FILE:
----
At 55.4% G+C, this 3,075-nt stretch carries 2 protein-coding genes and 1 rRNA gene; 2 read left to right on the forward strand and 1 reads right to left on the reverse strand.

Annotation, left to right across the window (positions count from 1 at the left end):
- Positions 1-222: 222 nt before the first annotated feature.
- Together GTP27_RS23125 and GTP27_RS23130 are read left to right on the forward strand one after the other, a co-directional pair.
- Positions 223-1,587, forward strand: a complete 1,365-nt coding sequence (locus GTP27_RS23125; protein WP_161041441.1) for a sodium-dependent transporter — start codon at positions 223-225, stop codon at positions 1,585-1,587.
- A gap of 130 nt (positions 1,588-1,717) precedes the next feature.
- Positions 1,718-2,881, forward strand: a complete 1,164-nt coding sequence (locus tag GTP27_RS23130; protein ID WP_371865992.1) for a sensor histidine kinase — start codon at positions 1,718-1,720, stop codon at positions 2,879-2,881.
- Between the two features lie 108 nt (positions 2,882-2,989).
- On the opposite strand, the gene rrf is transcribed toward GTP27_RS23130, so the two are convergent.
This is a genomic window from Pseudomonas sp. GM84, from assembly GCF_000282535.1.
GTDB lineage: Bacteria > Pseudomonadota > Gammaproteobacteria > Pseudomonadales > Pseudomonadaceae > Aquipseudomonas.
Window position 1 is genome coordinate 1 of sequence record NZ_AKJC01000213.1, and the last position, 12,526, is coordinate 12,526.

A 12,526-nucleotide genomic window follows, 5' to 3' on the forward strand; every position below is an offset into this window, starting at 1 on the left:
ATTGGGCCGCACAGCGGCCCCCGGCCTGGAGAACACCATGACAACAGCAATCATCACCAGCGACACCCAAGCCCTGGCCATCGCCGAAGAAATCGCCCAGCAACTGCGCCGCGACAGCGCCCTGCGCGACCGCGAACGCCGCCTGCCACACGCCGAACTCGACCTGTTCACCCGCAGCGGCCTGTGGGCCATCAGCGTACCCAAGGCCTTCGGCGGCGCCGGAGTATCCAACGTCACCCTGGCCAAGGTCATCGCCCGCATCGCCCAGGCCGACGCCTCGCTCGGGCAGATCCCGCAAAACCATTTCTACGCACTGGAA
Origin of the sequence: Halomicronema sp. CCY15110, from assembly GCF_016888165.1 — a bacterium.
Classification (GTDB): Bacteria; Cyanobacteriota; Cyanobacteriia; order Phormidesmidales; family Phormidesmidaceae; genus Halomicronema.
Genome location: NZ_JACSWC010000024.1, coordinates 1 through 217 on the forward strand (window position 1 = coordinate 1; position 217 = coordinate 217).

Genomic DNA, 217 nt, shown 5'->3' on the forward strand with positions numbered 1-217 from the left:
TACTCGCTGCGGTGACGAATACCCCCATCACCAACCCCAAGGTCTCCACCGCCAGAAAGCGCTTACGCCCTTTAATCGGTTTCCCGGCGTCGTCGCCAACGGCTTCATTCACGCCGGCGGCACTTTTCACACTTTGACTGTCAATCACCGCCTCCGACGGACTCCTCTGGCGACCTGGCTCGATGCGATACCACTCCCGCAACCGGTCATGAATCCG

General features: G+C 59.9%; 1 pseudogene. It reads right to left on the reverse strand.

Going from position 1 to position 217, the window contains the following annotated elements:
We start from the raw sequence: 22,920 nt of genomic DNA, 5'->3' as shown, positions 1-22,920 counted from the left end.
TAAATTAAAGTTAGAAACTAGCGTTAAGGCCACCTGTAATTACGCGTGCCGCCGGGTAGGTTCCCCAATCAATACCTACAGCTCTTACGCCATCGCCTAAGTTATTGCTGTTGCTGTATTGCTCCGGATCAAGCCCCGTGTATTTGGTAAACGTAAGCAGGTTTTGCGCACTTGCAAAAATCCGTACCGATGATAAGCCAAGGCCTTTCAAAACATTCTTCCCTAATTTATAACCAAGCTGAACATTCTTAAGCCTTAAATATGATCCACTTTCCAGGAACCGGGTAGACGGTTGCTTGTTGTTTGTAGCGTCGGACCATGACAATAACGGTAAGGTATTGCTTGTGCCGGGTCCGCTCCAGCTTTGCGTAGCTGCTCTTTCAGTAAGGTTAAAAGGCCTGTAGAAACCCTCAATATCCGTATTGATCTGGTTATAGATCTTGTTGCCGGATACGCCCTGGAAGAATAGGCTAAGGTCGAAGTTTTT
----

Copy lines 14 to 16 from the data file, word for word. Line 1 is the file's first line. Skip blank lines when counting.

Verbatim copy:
ATTGGGCCGCACAGCGGCCCCCGGCCTGGAGAACACCATGACAACAGCAATCATCACCAGCGACACCCAAGCCCTGGCCATCGCCGAAGAAATCGCCCAGCAACTGCGCCGCGACAGCGCCCTGCGCGACCGCGAACGCCGCCTGCCACACGCCGAACTCGACCTGTTCACCCGCAGCGGCCTGTGGGCCATCAGCGTACCCAAGGCCTTCGGCGGCGCCGGAGTATCCAACGTCACCCTGGCCAAGGTCATCGCCCGCATCGCCCAGGCCGACGCCTCGCTCGGGCAGATCCCGCAAAACCATTTCTACGCACTGGAA
Origin of the sequence: Halomicronema sp. CCY15110, from assembly GCF_016888165.1 — a bacterium.
Classification (GTDB): Bacteria; Cyanobacteriota; Cyanobacteriia; order Phormidesmidales; family Phormidesmidaceae; genus Halomicronema.